An economic analysis of human milk supplementation for very low birth weight babies in the USA

An exclusive human milk diet (EHMD) using human milk based products (pre-term formula and fortifiers) has been shown to lead to significant clinical benefits for very low birth weight (VLBW) babies (below 1250 g). This is expensive relative to diets that include cow’s milk based products, but preliminary economic analyses have shown that the costs are more than offset by a reduction in the cost of neonatal care. However, these economic analyses have not completely assessed the economic implications of EHMD feeding, as they have not considered the range of outcomes affected by it.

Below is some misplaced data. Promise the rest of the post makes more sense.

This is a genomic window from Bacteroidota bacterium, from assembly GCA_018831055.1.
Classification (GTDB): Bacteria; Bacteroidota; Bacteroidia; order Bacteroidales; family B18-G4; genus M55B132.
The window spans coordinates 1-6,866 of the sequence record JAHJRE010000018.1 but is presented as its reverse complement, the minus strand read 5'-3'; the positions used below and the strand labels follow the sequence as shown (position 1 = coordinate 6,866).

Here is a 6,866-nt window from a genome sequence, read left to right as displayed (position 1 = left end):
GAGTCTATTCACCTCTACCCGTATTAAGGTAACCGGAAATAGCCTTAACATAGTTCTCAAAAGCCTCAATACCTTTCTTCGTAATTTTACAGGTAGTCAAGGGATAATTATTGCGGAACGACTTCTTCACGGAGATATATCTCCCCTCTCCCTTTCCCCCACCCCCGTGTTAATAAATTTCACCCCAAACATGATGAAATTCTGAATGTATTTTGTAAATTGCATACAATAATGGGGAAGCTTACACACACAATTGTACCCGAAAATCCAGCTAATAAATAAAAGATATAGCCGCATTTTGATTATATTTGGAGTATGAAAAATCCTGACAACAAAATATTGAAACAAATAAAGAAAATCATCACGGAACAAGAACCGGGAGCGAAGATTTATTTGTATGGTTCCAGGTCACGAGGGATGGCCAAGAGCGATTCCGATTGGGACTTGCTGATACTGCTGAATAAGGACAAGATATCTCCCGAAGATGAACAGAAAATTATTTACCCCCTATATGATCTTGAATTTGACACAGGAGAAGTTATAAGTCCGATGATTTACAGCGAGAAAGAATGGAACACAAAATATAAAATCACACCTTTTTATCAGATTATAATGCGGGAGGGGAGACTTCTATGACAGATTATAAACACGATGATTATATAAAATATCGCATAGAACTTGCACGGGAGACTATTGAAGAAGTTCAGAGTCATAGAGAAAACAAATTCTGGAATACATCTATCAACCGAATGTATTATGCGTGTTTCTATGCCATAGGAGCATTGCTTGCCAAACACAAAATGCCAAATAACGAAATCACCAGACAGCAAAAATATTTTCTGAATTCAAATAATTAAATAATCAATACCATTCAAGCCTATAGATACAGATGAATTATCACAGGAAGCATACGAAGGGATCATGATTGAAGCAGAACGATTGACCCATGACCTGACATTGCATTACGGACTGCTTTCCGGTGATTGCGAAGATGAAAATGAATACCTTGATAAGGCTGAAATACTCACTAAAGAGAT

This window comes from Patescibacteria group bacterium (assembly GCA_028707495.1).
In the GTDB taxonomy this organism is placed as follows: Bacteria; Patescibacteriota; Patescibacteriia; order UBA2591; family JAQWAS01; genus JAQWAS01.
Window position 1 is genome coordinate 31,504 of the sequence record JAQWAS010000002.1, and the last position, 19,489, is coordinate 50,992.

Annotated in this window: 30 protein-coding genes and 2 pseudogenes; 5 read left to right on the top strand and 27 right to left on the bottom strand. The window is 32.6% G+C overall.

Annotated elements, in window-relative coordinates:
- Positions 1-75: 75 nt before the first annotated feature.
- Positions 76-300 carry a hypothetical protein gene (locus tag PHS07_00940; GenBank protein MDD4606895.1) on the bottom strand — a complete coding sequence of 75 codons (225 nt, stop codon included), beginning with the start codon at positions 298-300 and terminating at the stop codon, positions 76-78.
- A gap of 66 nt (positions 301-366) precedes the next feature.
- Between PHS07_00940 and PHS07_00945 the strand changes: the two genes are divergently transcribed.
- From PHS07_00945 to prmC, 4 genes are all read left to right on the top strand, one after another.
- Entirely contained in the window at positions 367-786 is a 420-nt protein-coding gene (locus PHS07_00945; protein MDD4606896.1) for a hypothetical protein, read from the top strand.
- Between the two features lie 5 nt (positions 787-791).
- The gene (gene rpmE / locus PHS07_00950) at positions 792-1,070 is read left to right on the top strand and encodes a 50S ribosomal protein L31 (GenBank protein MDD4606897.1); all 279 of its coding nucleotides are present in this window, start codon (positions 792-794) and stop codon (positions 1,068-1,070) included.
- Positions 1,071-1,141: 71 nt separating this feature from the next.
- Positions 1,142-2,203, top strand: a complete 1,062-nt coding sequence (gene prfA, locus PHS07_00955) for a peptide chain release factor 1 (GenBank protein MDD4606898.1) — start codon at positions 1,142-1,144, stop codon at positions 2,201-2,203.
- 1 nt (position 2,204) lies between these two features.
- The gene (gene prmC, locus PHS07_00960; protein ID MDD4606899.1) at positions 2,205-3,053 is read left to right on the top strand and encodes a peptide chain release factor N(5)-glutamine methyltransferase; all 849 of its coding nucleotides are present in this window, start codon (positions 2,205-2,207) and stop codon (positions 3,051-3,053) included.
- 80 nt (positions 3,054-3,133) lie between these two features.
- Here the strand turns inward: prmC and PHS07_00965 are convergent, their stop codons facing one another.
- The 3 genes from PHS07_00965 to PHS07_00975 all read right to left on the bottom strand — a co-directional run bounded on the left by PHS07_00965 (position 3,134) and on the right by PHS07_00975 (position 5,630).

The authors conducted an economic analysis of EHMD compared to usual practice of care amongst VLBW babies in the US, which is to include cow’s milk based products when required. Costs were evaluated from the perspective of the health care payer, with societal costs considered in sensitivity analyses. They found that an EHMD is dominant in cost-effectiveness terms, that is it is both cost-saving and clinically beneficial, for VLBW babies in a US-based setting.

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